Shifting Sands Reveal Sunken WWII Treasure

Created on the drawing boards of two of America's most notable aircraft designers - Hall Hibbard and Clarence 'Kelly' Johnson - the P-38 Lightning was the only US pursuit plane to remain in continuous production throughout WWII.
Created on the drawing boards of two of America's most notable aircraft designers - Hall Hibbard and Clarence 'Kelly' Johnson - the P-38 Lightning was the only US pursuit plane to remain in continuous production throughout WWII.
Created on the drawing boards of two of America’s most notable aircraft designers – Hall Hibbard and Clarence ‘Kelly’ Johnson – the P-38 Lightning was the only US pursuit plane to remain in continuous production throughout WWII.

In July 2007 after 65 years under the sands a P-38  was discovered off the coast of northern Wales.  Uncovered by tides and shifting sands, the Lockheed P-38 Lightning had spent 65 years in its broken-shell entombment.

The exact location is being withheld from the public until its excavation.  The British Protection of Military Remains Act, effectuated in 1986, protects the wreckage in theory, although looting is still a legitimate concern.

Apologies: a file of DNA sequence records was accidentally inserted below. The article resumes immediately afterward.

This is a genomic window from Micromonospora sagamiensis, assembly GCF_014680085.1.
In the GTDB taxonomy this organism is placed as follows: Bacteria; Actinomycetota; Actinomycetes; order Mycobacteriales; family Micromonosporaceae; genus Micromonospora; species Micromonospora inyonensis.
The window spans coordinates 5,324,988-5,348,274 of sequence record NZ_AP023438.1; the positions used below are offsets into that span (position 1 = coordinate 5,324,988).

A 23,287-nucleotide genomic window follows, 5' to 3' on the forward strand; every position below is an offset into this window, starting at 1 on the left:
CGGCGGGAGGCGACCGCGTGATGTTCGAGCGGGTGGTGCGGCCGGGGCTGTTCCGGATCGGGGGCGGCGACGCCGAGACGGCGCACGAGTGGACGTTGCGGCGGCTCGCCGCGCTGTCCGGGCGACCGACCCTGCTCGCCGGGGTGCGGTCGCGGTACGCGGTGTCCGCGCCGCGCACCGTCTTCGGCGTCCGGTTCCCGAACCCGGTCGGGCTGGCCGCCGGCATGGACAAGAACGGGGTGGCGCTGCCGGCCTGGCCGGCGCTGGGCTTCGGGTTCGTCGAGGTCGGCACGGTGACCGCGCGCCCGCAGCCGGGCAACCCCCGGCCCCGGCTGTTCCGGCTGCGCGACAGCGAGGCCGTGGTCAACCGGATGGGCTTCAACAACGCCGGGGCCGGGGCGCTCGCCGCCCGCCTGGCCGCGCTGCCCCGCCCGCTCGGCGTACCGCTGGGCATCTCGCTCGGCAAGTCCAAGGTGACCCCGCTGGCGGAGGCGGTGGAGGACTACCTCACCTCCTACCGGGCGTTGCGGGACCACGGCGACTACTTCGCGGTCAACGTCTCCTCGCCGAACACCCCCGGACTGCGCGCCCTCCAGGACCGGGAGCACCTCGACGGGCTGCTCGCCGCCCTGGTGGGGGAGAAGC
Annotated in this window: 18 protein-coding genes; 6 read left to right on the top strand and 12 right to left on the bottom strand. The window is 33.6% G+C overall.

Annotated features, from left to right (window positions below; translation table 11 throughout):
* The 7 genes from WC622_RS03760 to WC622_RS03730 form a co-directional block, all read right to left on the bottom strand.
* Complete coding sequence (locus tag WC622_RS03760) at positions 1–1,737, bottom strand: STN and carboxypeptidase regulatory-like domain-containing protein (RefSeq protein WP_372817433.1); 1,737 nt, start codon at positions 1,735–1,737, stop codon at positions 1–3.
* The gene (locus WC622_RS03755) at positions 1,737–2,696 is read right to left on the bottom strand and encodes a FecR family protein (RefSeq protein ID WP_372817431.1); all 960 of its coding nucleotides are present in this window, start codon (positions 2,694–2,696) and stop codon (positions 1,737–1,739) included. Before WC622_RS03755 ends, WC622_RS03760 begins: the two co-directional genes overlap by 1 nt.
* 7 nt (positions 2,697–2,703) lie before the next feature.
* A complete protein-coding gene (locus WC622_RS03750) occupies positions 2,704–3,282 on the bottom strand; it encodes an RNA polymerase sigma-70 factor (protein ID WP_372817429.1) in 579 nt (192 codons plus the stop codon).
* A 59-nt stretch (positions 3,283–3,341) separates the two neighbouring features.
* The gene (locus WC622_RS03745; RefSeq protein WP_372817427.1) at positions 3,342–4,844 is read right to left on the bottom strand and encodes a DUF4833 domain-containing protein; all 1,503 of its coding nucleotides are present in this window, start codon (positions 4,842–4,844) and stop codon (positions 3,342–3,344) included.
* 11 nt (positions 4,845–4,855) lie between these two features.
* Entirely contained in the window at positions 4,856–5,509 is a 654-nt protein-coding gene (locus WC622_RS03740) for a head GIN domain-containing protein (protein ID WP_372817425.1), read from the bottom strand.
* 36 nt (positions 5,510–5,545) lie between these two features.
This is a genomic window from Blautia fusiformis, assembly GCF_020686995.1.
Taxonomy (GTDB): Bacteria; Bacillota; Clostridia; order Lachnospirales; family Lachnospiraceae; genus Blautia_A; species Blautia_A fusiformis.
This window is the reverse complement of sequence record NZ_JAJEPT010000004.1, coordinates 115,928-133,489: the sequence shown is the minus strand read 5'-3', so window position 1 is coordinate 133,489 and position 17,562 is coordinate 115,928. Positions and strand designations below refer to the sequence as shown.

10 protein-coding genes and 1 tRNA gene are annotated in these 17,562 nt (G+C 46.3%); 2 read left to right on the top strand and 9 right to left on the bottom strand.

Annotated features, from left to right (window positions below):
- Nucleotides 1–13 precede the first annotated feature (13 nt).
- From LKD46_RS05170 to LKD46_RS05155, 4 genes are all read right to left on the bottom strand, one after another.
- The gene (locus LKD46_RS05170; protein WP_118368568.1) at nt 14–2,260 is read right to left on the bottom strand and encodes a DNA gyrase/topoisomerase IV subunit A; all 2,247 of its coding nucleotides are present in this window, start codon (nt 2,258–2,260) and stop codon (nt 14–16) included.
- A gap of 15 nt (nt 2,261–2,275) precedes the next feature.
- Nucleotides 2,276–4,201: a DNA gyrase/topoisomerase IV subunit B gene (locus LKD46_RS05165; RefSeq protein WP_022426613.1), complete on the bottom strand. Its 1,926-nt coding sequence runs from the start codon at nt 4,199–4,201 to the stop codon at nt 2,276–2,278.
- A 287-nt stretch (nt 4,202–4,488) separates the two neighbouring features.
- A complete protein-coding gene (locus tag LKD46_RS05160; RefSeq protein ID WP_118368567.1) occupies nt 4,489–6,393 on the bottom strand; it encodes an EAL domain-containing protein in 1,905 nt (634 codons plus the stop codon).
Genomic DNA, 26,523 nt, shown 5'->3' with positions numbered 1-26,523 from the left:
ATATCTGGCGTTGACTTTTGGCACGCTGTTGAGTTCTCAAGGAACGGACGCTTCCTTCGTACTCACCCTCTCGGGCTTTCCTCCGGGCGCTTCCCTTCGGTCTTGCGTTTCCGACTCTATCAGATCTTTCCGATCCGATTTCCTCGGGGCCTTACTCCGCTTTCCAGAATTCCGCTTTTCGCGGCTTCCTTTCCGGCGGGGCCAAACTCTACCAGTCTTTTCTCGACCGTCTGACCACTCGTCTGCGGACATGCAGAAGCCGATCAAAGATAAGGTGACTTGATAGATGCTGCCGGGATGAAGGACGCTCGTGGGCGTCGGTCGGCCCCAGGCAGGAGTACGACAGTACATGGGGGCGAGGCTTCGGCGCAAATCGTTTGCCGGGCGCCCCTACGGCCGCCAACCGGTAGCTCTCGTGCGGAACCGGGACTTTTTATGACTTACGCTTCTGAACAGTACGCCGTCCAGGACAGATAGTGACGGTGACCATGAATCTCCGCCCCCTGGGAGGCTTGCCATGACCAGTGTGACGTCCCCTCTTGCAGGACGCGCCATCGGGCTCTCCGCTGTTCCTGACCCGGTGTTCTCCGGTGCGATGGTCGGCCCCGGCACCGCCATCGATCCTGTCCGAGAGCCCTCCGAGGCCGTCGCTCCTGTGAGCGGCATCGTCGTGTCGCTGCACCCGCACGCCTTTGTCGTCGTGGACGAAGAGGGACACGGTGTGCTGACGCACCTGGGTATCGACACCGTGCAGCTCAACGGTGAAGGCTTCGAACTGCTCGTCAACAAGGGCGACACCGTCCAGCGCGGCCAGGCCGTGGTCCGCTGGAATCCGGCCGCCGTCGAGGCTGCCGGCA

A fuel supply issue compelled the P-38 to land on the Welsh beach on September 27, 1942 during a practice run.  Second Lieutenant Robert F. Elliott (only 24 years old at the time) managed to escape unscathed, even though the emergency landing caused some damage to the wingtip.  Sadly, Elliott disappeared in combat during the North African offensive a few months later.

Locals have dubbed the plane the “Maid of Harlech,” in reference to the 13th century Welsh castle by the same name.  A joint coalition of British and American archaeologists are now attempting to recover and restore the old bird.

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